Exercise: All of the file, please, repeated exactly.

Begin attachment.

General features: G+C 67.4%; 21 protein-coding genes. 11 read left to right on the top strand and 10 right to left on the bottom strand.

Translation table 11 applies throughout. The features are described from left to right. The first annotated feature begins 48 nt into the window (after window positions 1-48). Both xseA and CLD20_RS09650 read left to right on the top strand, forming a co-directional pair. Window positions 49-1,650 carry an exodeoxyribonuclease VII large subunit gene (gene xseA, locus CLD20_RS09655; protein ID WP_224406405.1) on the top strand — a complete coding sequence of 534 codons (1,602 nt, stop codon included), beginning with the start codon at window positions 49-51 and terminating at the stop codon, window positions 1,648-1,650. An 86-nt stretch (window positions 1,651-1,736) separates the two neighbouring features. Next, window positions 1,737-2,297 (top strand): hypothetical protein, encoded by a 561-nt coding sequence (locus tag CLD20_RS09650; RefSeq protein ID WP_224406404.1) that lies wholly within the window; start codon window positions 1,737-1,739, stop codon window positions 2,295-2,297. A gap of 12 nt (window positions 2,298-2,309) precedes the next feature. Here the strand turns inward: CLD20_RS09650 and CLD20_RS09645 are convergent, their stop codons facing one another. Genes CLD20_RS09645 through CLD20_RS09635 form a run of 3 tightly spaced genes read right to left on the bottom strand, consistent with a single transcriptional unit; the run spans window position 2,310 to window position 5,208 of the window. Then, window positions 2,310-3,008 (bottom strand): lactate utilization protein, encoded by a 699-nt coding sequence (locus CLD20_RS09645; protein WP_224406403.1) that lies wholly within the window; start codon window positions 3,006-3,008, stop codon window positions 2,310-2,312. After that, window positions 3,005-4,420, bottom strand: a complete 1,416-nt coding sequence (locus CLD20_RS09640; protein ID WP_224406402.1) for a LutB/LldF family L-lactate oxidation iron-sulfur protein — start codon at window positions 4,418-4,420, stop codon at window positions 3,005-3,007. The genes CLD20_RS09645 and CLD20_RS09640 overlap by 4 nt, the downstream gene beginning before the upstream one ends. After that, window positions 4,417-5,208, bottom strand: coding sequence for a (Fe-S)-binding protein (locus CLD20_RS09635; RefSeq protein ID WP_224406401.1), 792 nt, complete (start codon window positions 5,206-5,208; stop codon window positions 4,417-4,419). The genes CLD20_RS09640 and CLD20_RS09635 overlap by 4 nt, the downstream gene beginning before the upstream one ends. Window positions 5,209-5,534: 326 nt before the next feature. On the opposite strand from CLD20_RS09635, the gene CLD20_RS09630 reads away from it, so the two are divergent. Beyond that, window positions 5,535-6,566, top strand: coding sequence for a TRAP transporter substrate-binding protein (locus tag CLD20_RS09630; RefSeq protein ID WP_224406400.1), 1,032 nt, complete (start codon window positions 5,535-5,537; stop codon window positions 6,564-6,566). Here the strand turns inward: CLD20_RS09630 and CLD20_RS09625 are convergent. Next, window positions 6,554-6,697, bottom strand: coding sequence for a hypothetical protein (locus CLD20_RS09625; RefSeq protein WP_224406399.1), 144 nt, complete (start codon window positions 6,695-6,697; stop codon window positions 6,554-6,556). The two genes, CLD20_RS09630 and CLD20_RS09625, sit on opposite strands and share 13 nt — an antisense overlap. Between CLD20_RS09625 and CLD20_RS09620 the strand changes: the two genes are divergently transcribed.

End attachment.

General features: G+C 67.4%; 21 protein-coding genes. 11 read left to right on the top strand and 10 right to left on the bottom strand.

Translation table 11 applies throughout. The features are described from left to right. The first annotated feature begins 48 nt into the window (after window positions 1-48). Both xseA and CLD20_RS09650 read left to right on the top strand, forming a co-directional pair. Window positions 49-1,650 carry an exodeoxyribonuclease VII large subunit gene (gene xseA, locus CLD20_RS09655; protein ID WP_224406405.1) on the top strand — a complete coding sequence of 534 codons (1,602 nt, stop codon included), beginning with the start codon at window positions 49-51 and terminating at the stop codon, window positions 1,648-1,650. An 86-nt stretch (window positions 1,651-1,736) separates the two neighbouring features. Next, window positions 1,737-2,297 (top strand): hypothetical protein, encoded by a 561-nt coding sequence (locus tag CLD20_RS09650; RefSeq protein ID WP_224406404.1) that lies wholly within the window; start codon window positions 1,737-1,739, stop codon window positions 2,295-2,297. A gap of 12 nt (window positions 2,298-2,309) precedes the next feature. Here the strand turns inward: CLD20_RS09650 and CLD20_RS09645 are convergent, their stop codons facing one another. Genes CLD20_RS09645 through CLD20_RS09635 form a run of 3 tightly spaced genes read right to left on the bottom strand, consistent with a single transcriptional unit; the run spans window position 2,310 to window position 5,208 of the window. Then, window positions 2,310-3,008 (bottom strand): lactate utilization protein, encoded by a 699-nt coding sequence (locus CLD20_RS09645; protein WP_224406403.1) that lies wholly within the window; start codon window positions 3,006-3,008, stop codon window positions 2,310-2,312. After that, window positions 3,005-4,420, bottom strand: a complete 1,416-nt coding sequence (locus CLD20_RS09640; protein ID WP_224406402.1) for a LutB/LldF family L-lactate oxidation iron-sulfur protein — start codon at window positions 4,418-4,420, stop codon at window positions 3,005-3,007. The genes CLD20_RS09645 and CLD20_RS09640 overlap by 4 nt, the downstream gene beginning before the upstream one ends. After that, window positions 4,417-5,208, bottom strand: coding sequence for a (Fe-S)-binding protein (locus CLD20_RS09635; RefSeq protein ID WP_224406401.1), 792 nt, complete (start codon window positions 5,206-5,208; stop codon window positions 4,417-4,419). The genes CLD20_RS09640 and CLD20_RS09635 overlap by 4 nt, the downstream gene beginning before the upstream one ends. Window positions 5,209-5,534: 326 nt before the next feature. On the opposite strand from CLD20_RS09635, the gene CLD20_RS09630 reads away from it, so the two are divergent. Beyond that, window positions 5,535-6,566, top strand: coding sequence for a TRAP transporter substrate-binding protein (locus tag CLD20_RS09630; RefSeq protein ID WP_224406400.1), 1,032 nt, complete (start codon window positions 5,535-5,537; stop codon window positions 6,564-6,566). Here the strand turns inward: CLD20_RS09630 and CLD20_RS09625 are convergent. Next, window positions 6,554-6,697, bottom strand: coding sequence for a hypothetical protein (locus CLD20_RS09625; RefSeq protein WP_224406399.1), 144 nt, complete (start codon window positions 6,695-6,697; stop codon window positions 6,554-6,556). The two genes, CLD20_RS09630 and CLD20_RS09625, sit on opposite strands and share 13 nt — an antisense overlap. Between CLD20_RS09625 and CLD20_RS09620 the strand changes: the two genes are divergently transcribed.